Typically bail is required for a criminal defendant to receive credit for the time he spends in jail prior to his case’s disposition–whether through a plea or a trial.

Frequently criminal defendants are charged with different offenses in different courts. This could result in the defendant being held on one case, while no bail is imposed on the other.

For example, suppose a defendant is indicted in superior court for a serious offense. The superior court judge imposes a $10,000 bail which the defendant cannot afford. Consequently, the defendant is detained in the county jail while his case is being handled.

While in jail, the defendant is charged with a new offense. Say, for instance, that he had a minor tussle with another inmate. He’s charged with assault and battery in district court. At the defendant’s district court arraignment, the defense counsel should ask that only a nominal bail amount (say $25 or $50) be set. This way the defendant, who is held on the superior court bail, can also start accumulating jail credit for his district court offense.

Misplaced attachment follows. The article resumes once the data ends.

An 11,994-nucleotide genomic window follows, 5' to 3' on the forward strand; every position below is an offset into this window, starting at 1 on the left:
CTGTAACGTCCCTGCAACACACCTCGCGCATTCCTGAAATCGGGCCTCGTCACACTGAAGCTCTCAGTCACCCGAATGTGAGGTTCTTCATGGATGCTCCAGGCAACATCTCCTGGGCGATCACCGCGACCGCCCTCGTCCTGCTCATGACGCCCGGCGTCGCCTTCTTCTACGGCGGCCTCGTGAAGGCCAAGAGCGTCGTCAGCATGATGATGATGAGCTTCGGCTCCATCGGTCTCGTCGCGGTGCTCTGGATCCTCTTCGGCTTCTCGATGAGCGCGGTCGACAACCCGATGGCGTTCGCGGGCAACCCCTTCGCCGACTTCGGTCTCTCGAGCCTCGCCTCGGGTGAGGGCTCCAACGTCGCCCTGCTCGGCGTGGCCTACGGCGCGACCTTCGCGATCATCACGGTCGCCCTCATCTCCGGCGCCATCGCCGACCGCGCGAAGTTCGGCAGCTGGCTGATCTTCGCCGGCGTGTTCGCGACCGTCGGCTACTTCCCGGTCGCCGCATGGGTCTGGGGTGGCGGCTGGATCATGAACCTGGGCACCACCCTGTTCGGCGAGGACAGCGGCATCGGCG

Having the maximum amount of jail credit allowable will be to the defendants advantage if/when he tenders a plea. It will also be to his advantage, if the case is brought to trial and the defendant is found guilty. Whatever sentence he receive at that time, will be mitigated by the credit that he racked up prior to the conviction.

I should point out that some judges strictly adhere to this rule while others do not. Nevertheless, you should err on the side of caution and always request a nominal bail when the circumstances call for it.